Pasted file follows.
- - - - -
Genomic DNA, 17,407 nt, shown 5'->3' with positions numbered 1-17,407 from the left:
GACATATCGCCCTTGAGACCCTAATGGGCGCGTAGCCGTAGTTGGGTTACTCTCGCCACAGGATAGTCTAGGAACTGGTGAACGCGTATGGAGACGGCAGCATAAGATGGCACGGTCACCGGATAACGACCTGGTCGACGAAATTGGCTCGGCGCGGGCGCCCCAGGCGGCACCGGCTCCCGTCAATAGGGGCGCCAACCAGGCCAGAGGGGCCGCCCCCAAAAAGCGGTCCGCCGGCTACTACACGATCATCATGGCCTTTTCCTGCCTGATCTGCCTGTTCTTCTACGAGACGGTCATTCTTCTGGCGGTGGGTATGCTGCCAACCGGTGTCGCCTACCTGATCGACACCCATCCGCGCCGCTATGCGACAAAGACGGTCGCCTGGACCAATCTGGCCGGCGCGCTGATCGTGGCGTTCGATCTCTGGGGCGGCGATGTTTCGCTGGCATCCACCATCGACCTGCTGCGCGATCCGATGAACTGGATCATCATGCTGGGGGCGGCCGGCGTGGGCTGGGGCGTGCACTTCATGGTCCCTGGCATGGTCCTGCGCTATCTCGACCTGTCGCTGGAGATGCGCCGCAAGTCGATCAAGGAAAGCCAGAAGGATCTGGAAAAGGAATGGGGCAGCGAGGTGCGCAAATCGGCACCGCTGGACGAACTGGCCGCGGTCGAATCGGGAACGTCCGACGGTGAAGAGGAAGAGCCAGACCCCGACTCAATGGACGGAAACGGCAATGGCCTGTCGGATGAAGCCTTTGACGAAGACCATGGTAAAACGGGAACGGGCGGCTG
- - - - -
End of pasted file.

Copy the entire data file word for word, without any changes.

Genomic DNA, 17,407 nt, shown 5'->3' with positions numbered 1-17,407 from the left:
GACATATCGCCCTTGAGACCCTAATGGGCGCGTAGCCGTAGTTGGGTTACTCTCGCCACAGGATAGTCTAGGAACTGGTGAACGCGTATGGAGACGGCAGCATAAGATGGCACGGTCACCGGATAACGACCTGGTCGACGAAATTGGCTCGGCGCGGGCGCCCCAGGCGGCACCGGCTCCCGTCAATAGGGGCGCCAACCAGGCCAGAGGGGCCGCCCCCAAAAAGCGGTCCGCCGGCTACTACACGATCATCATGGCCTTTTCCTGCCTGATCTGCCTGTTCTTCTACGAGACGGTCATTCTTCTGGCGGTGGGTATGCTGCCAACCGGTGTCGCCTACCTGATCGACACCCATCCGCGCCGCTATGCGACAAAGACGGTCGCCTGGACCAATCTGGCCGGCGCGCTGATCGTGGCGTTCGATCTCTGGGGCGGCGATGTTTCGCTGGCATCCACCATCGACCTGCTGCGCGATCCGATGAACTGGATCATCATGCTGGGGGCGGCCGGCGTGGGCTGGGGCGTGCACTTCATGGTCCCTGGCATGGTCCTGCGCTATCTCGACCTGTCGCTGGAGATGCGCCGCAAGTCGATCAAGGAAAGCCAGAAGGATCTGGAAAAGGAATGGGGCAGCGAGGTGCGCAAATCGGCACCGCTGGACGAACTGGCCGCGGTCGAATCGGGAACGTCCGACGGTGAAGAGGAAGAGCCAGACCCCGACTCAATGGACGGAAACGGCAATGGCCTGTCGGATGAAGCCTTTGACGAAGACCATGGTAAAACGGGAACGGGCGGCTG